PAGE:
Here too, I have no wish to spare myself. In Overvecht I asked myself time and time again why I wanted to take part in such a project? During the last ten years the world of art in public space has developed enormously. If, ten years ago, the work I was doing was like that of a missionary, now the possibilities for art in the public domain appear to be endless. Mission accomplished you could say. New tactics inevitably become institutionalized, shouldn’t I be happy that the metier has opened up? No need for missionary work any more, space to concentrate on the content. It’s now possible for art to infiltrate society everywhere and in every possible form. But that’s exactly where it grates. There is no more unexplored territory. Art in the public domain has become a format which can put your town or region on the map. Routinely there are insinuations from the art critics that this form of art barely distinguishes itself from social work. On occasion this is a rightful accusation, but not every artist who interacts with the audience in the public domain is in the process of making community art. In a climate where the opinions of citizens are playing a greater role, the involvement of residents in art projects is accruing a greater political charge, and with that, the disruptive function of art is being undermined. Politics and the media have become coquettish. The writer Herman Francke formulated it succinctly: ‘Formerly the average man, as they say, was kept small, too small, often humiliated and trodden underfoot. But now, average people are, particularly by the mass media, being made too big, so now politicians confuse their simple negativity with great, political insights. Whilst in actual fact one should be able to assume political leaders have more sense than their people.’ Can we then assume that artists should be one step ahead of their audience too?

For me the term ‘residents’ is an unwelcome narrowing down of the audience for a public art work. Although some great things are being done under the banner of community art, particularly in the field of site-specific theatre, I myself feel little affinity with this label. Community art is too friendly for me. I’m not out to make the audience like me but to incite them, to challenge them. A live connection between the canteen in a secondary school and the broadcasting headquarters of Amsterdam Airport Schiphol, which I brought into being at Cals College in IJsselstein, is not simply a gesture which appeals to the imagination, it’s also somewhat painful when you hear that an aeroplane is departing for some exotic destination just at the moment when you have to get to the next class.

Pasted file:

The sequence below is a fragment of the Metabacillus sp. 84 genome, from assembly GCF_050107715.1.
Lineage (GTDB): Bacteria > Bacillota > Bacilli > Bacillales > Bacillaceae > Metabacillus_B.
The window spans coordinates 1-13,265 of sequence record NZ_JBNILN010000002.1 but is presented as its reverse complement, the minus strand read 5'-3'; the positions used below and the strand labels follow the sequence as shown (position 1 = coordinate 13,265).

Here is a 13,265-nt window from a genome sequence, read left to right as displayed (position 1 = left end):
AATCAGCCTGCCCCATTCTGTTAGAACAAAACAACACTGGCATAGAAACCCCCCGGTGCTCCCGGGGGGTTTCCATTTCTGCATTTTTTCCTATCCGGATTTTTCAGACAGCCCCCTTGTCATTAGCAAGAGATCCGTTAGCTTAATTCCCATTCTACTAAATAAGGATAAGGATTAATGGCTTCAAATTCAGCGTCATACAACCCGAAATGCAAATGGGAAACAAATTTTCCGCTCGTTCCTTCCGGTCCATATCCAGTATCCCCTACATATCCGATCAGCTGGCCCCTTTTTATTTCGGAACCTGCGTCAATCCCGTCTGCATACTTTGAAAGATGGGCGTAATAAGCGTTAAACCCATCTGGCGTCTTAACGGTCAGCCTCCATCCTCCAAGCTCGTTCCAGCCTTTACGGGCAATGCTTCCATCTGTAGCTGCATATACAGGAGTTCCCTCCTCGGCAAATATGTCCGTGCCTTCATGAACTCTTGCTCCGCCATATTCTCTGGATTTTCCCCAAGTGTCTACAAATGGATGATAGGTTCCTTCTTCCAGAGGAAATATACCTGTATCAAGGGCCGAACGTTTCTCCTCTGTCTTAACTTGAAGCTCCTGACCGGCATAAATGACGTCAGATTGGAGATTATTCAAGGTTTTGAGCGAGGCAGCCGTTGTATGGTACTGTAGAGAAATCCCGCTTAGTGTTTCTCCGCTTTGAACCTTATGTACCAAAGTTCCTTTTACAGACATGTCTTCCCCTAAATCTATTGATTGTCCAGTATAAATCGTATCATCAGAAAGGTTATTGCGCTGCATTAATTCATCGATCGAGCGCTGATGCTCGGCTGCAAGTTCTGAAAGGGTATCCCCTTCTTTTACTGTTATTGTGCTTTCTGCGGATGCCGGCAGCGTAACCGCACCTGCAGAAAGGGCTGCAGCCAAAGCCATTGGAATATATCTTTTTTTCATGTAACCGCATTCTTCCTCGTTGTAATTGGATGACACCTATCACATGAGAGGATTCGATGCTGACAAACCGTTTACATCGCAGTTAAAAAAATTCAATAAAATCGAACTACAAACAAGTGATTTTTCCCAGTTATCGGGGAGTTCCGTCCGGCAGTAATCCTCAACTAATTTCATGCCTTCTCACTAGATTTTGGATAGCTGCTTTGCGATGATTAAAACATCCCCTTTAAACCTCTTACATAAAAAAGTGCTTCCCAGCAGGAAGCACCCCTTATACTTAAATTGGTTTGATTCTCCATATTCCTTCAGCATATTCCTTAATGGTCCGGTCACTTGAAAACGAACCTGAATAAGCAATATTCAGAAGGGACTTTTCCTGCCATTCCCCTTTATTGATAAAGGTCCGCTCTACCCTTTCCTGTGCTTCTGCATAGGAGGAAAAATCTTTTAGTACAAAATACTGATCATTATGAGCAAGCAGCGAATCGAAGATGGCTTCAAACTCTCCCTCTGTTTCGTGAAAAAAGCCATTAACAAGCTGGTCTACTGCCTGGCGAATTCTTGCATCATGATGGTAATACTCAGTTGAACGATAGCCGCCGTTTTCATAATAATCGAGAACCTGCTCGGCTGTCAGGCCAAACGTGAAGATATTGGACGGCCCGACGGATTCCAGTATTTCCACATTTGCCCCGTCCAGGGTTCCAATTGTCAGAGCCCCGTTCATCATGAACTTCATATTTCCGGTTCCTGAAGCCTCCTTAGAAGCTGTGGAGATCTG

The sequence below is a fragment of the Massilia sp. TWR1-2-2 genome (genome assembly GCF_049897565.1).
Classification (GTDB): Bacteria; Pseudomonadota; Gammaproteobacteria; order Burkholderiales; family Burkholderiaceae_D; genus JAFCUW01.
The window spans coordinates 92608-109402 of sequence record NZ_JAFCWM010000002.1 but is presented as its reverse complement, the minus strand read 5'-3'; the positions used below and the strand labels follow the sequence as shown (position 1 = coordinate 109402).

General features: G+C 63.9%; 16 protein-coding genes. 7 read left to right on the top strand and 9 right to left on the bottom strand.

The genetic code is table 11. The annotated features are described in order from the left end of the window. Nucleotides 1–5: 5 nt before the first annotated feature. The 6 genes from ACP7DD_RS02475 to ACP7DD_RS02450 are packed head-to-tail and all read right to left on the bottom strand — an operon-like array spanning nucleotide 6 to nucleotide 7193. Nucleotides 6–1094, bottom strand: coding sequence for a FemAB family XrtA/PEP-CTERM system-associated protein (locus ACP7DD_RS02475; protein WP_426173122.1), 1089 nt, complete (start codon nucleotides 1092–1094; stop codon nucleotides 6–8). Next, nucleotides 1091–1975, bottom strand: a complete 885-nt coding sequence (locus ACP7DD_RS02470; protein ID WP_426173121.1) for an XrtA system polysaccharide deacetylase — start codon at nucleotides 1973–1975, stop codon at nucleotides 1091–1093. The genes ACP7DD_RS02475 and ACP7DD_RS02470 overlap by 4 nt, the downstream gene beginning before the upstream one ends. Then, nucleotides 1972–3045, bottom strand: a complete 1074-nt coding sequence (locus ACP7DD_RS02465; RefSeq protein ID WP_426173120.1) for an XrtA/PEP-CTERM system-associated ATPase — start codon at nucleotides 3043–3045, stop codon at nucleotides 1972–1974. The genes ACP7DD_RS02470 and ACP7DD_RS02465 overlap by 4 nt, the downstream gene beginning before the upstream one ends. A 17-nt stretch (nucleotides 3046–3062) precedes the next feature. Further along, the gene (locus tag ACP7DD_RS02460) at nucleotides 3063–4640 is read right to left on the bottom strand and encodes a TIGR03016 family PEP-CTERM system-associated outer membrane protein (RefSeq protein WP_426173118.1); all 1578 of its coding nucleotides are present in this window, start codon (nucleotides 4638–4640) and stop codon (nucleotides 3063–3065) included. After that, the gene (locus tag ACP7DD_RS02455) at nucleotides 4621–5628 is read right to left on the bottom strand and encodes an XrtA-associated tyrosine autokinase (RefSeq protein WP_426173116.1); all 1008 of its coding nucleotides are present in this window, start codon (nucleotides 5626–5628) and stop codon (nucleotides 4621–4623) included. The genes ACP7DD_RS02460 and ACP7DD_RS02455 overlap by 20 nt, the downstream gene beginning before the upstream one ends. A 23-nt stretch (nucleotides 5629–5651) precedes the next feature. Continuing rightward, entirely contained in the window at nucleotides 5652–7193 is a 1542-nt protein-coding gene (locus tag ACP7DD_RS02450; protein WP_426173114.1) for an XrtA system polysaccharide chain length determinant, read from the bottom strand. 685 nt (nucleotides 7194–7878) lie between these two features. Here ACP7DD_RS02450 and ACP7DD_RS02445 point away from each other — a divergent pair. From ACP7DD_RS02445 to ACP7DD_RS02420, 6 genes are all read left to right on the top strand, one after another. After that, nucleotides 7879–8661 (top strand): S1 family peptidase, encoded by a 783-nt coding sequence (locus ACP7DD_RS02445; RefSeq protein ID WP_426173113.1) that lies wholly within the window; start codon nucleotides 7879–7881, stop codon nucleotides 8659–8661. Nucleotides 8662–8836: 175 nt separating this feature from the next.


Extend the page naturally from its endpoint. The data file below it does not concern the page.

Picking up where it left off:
People can choose to go to the theatre, to see a film or go to the museum, but an encounter with art in public space is not something you select - it’s there for everyone whether they want to see or hear it or not. That’s its power but at the same time its weakness. An unbiased audience that approaches the project with an open mind, without the burden of art-historical baggage, is a blessing, but on the other hand, a lack of knowledge can also lead to disinterest or misinterpretation.

In Houten, where I was conducting a project, I was called to account by the local councillor responsible for culture who prompted me to actively seek contact with the inhabitants of the district - ‘imbedded’ and ‘broad based’ were his key words. In assignment correspondence these days one is almost by definition asked to involve residents in the planning, this takes the sting out of the relationship between artist and audience. In each new project you have to determine how you will relate to the audience - sometimes you get close, sometimes you stay at a distance. When, a couple of years later, it transpired that some of the inhabitants of South Houten had not found the surprise of the art in front of their doors pleasant, the new councillor in charge of culture took the residents very seriously, but he also defended with verve, the plans which had been embraced by his predecessor. Together with Matthijs Bosman and Krijn Christiaansen I had developed plans in which the pictorial language and rituals of an under-construction neighbourhood were translated into artworks for the district. Thus a mountain of builders’ sand became a dune landscape and, other than the fear of sand drifting into front gardens, the gradual transformation appeared to be well received. But when we started to build a Turkish bathhouse and deliberately allowed the construction work to run aground in order to create a spot with space for unexpected functions, the cat was in amongst the pigeons. The builders’ sign announcing the Turkish bathhouse declared, among other things, its future use as a projection screen for a small open air cinema, and from fear of noise nuisance, some people hung up posters announcing that their children couldn’t sleep for the racket – this before any activity whatsoever had actually taken place.